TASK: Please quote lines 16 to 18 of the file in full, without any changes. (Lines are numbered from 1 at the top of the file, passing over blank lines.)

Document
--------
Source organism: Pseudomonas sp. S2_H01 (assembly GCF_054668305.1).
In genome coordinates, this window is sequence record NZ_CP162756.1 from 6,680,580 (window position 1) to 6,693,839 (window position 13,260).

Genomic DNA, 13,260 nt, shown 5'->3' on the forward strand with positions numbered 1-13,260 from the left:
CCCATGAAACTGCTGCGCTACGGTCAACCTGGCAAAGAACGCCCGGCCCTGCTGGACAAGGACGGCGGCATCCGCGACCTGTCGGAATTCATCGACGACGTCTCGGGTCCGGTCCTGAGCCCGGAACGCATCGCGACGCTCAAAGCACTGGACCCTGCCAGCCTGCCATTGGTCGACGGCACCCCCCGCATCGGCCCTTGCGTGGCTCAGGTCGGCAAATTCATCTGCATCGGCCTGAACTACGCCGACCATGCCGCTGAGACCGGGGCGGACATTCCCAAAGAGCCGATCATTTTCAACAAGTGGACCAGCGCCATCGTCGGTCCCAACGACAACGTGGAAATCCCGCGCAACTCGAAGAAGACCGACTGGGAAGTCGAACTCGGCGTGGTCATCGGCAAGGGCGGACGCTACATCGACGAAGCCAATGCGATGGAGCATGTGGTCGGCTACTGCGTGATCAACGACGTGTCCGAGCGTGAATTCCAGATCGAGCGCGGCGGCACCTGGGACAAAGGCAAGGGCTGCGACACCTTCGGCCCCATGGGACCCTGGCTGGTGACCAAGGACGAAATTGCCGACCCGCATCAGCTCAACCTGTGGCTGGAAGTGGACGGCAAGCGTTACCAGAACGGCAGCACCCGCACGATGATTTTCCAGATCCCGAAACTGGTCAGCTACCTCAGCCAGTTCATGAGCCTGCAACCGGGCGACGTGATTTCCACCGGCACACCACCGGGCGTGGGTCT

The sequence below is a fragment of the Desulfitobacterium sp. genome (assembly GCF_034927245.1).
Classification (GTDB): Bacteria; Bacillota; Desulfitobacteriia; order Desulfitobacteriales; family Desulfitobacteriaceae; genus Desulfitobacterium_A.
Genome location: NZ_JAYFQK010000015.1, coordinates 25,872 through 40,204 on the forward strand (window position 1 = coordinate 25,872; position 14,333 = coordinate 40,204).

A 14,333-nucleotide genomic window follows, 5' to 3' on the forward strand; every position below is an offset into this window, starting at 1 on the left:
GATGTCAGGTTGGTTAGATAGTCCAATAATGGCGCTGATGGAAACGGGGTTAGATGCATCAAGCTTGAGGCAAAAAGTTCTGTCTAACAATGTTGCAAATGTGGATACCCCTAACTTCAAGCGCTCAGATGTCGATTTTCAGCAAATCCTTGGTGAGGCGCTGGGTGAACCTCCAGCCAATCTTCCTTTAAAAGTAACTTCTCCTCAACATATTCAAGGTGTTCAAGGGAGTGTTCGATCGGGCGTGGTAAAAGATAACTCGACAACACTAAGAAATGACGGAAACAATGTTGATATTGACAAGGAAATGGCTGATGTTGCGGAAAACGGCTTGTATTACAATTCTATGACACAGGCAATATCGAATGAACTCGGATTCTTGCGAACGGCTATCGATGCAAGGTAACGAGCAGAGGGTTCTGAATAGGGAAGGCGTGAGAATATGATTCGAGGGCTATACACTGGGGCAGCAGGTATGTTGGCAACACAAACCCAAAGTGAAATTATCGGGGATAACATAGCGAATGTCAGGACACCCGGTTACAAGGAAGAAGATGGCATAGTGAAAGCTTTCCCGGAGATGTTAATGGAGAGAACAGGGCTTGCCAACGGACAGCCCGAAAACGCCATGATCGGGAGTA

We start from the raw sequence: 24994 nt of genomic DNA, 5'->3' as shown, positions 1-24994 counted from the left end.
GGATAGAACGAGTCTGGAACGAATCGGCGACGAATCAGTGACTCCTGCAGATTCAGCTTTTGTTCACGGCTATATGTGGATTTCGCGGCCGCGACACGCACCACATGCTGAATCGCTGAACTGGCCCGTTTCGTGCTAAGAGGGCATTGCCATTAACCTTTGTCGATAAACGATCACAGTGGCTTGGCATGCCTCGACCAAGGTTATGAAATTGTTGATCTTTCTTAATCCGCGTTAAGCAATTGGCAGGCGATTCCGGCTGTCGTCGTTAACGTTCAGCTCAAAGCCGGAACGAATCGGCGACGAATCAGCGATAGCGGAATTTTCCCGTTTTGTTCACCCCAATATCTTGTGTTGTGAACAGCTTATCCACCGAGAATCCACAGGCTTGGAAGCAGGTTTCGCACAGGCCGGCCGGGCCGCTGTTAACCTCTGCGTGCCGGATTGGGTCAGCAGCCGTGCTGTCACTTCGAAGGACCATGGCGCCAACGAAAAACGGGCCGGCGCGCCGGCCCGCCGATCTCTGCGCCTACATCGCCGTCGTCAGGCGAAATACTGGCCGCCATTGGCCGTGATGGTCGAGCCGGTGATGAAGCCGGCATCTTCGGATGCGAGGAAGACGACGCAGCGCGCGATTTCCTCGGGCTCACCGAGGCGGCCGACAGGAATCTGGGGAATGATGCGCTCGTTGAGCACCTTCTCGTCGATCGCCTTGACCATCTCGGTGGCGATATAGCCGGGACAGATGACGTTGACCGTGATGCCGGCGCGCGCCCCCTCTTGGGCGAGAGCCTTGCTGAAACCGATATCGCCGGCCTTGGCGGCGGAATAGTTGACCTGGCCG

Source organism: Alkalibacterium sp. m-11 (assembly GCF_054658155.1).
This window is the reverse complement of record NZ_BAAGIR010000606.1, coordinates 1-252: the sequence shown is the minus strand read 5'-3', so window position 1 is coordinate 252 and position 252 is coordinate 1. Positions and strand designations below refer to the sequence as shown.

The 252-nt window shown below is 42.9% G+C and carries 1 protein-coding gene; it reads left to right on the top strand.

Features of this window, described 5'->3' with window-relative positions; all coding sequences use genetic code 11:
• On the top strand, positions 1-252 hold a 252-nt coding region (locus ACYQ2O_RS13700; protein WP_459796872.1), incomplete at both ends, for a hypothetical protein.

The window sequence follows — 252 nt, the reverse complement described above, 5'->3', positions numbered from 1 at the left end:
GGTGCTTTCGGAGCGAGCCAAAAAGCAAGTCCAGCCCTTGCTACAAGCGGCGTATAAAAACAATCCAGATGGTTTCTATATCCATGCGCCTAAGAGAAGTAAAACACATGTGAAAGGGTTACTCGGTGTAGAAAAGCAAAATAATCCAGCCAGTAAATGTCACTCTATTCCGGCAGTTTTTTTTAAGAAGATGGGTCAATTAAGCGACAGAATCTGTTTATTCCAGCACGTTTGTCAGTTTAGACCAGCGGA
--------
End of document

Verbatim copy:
• On the top strand, positions 1-252 hold a 252-nt coding region (locus ACYQ2O_RS13700; protein WP_459796872.1), incomplete at both ends, for a hypothetical protein.

The window sequence follows — 252 nt, the reverse complement described above, 5'->3', positions numbered from 1 at the left end:
GGTGCTTTCGGAGCGAGCCAAAAAGCAAGTCCAGCCCTTGCTACAAGCGGCGTATAAAAACAATCCAGATGGTTTCTATATCCATGCGCCTAAGAGAAGTAAAACACATGTGAAAGGGTTACTCGGTGTAGAAAAGCAAAATAATCCAGCCAGTAAATGTCACTCTATTCCGGCAGTTTTTTTTAAGAAGATGGGTCAATTAAGCGACAGAATCTGTTTATTCCAGCACGTTTGTCAGTTTAGACCAGCGGA